c'mon Volvic. These calendars for Jewish holidays, Eastern Orthodox holidays, and all other observances can be checked years in advance. In this case it seems that they did not care enough in advance to even check. If they did indeed look ahead at the calendar, then it prove the disrespectful nature of the scheduling. Shame on the other shows for overlapping with Easter.

Osgood Crinkly III's picture

It's a common courtesy not to schedule events on Jewish high holidays, which at most are only a few days a year, in that NY has a large Jewish population and there are a lot of Jews in the audio trade & industry.

This event, no doubt, could use all the customers it can get. The location alone indicates that it's a minor event. A major show would be in Manhattan.

otaku's picture

Years ago, when I lived in Manhattan, I might have agreed with you. But now, given number of audio manufacturers and bands based in Brooklyn I am not sure that is a valid complaint. Maybe there is more money in Manhattan, but I certainly have seen some nice systems out here.

Osgood Crinkly III's picture

What "complaint"? No one is complaining. And, please, name one Brooklyn hi-end manufacturer. In Canarsie, Bay Ridge, or Bensonhurst.

corrective_unconscious's picture

Aren't you the monkey's uncle?

(Okay, primate's or ape's, but that's not how the cliche goes.)

Osgood Crinkly III's picture

Unco, the phrase "monkey's uncle" means "I'll be damned" and is usually used in the first person, as in "I'll be a monkey's uncle." Your calling someone else a "monkey's uncle" not only is a personal affront, but reveals your ignorance. I only bother to mention this because of the humor of the situation.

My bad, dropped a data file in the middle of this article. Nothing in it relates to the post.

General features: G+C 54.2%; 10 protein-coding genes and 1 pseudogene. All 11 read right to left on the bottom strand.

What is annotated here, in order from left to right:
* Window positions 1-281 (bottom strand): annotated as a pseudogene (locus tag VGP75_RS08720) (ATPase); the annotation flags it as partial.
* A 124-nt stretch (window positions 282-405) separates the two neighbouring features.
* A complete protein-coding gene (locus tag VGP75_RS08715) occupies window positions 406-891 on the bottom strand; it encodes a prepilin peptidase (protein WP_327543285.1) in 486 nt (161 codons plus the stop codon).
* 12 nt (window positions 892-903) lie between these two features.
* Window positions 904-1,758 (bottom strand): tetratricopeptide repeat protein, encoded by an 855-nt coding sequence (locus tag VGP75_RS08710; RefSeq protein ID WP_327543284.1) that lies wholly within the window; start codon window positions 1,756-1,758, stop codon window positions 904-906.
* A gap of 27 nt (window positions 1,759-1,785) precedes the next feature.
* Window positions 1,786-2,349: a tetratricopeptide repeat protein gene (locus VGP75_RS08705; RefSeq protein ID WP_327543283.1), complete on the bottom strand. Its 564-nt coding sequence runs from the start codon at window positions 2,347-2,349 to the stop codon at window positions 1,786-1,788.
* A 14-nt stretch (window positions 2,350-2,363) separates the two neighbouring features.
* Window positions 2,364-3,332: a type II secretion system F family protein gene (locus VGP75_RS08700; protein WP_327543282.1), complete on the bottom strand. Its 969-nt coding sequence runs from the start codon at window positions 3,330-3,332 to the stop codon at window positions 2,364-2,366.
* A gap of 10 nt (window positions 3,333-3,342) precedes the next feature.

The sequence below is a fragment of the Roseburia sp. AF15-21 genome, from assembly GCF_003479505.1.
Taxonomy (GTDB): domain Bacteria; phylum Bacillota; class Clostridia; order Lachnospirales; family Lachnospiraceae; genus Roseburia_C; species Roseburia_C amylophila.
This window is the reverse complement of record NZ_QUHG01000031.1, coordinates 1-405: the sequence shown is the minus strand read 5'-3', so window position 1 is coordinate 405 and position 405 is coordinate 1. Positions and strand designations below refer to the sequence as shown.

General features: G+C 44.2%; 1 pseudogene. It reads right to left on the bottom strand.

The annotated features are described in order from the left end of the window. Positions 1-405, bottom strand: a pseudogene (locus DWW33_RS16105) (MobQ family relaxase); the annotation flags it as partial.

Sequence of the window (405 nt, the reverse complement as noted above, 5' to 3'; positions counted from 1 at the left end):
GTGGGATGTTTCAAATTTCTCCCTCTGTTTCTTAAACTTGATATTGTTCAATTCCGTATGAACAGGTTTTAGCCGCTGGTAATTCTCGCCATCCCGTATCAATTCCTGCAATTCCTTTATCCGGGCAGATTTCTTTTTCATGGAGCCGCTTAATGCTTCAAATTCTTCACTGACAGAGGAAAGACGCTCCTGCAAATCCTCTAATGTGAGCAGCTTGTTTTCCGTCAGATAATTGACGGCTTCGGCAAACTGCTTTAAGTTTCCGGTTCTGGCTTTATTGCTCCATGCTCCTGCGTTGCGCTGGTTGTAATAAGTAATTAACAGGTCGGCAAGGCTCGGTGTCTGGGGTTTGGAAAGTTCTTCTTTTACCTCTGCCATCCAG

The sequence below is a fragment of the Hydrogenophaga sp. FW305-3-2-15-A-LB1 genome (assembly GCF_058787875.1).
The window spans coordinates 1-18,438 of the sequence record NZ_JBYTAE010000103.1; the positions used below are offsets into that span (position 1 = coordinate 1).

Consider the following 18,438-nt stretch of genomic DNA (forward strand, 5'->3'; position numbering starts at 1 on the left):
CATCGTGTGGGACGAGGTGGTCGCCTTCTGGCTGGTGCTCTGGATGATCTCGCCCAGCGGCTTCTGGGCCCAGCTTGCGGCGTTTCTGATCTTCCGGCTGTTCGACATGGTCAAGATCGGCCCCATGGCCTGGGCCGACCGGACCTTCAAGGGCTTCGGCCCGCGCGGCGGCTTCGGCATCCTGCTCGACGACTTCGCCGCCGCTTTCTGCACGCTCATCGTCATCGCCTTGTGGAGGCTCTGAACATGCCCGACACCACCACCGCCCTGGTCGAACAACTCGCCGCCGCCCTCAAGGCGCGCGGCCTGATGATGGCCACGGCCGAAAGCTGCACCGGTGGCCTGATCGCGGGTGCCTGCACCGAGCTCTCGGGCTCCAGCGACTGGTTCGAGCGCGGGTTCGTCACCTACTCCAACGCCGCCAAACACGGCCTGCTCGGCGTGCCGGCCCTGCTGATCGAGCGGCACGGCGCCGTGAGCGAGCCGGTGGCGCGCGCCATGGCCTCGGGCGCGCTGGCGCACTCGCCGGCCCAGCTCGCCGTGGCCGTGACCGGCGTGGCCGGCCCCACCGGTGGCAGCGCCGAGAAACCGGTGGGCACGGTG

corrective_unconscious's picture

I said it was a hint. How much more of a hint do you think I should provide regarding the ignorant non question question about any NYC/Brooklyn audio manufacturers?

Another one would be to suggest you take up meditation and concentrate on the "oooohmmmm" while you breathe.

otaku's picture

Besides the monkey haus, there is also a certain obscure manufacturer of headphones and phono cartridges.

corrective_unconscious's picture

Now we know where you belong on the class' gradoing curve.

Osgood Crinkly III's picture

Right you are, otaku. Grado hasn't moved from its original Brooklyn location on 7th Ave. Still, I wouldn't list Brooklyn as a hub of audio innovation, or hang around a "monkey haus" for very long.

What other, if any, noteworthy audio industry contributors call Brooklyn home?

corrective_unconscious's picture

What other borough in the US has a lot of high end manufacturers? They tend to be in lower cost of living areas for obvious reasons, but they don't clump into limited areas all that much.

And what did a local presence of high end manufacturers have to do with a high end show being in Brooklyn, or NYC, anyway?

And for the second time, those animals aren't monkeys.

corrective_unconscious's picture

Then why aren't the local dealers being disrespectful for scheduling their personal open houses on the days right after the end of the Jewish holiday? And they'll be open on Saturday for their open houses, thus barring Orthodox Jews from that day. Disrespectful, no?

Why couldn't they have participated in the Chester group show for those two days? You know why, mainly? Because they _often_ don't participate in the Chester Group or Stereophile or other NYC shows.

tonykaz's picture

I brought up Wife/Spousal considerations on the Schiit DSD Chapter comments board and started a Forest Fire . I never thought that Religion could factor in somehow , have to remember that ! , :) , Religion seems great kindling wood for Audiophile fire based excitement , thanks .
I and Wifey will be in NY that Week-End , she ( a Minister ) will be doing a conference , I will play Hookie and sneak off to the Audio doings , suppose I won't see any of those guys with the curly sideburns & funny little hats . I will be staying at the Washington Jefferson Hotel ( a Jewish establishment where the Jewish Airline Workers stay ) , should be another exciting show of Cultures on offer , great fun to sit on the front steps of the Hotel smoking and watching as it all parades by , at least for me who lives in Fly-Over country where everything is quiet .
Thanks Steve for sharing this , still love ya for pointing me to Schiit/Sennheiser
Tony in Michigan
ps. they are having our Tyll do Facebook now , poor lad

Allen Fant's picture

Screw it! The SHOW must go on.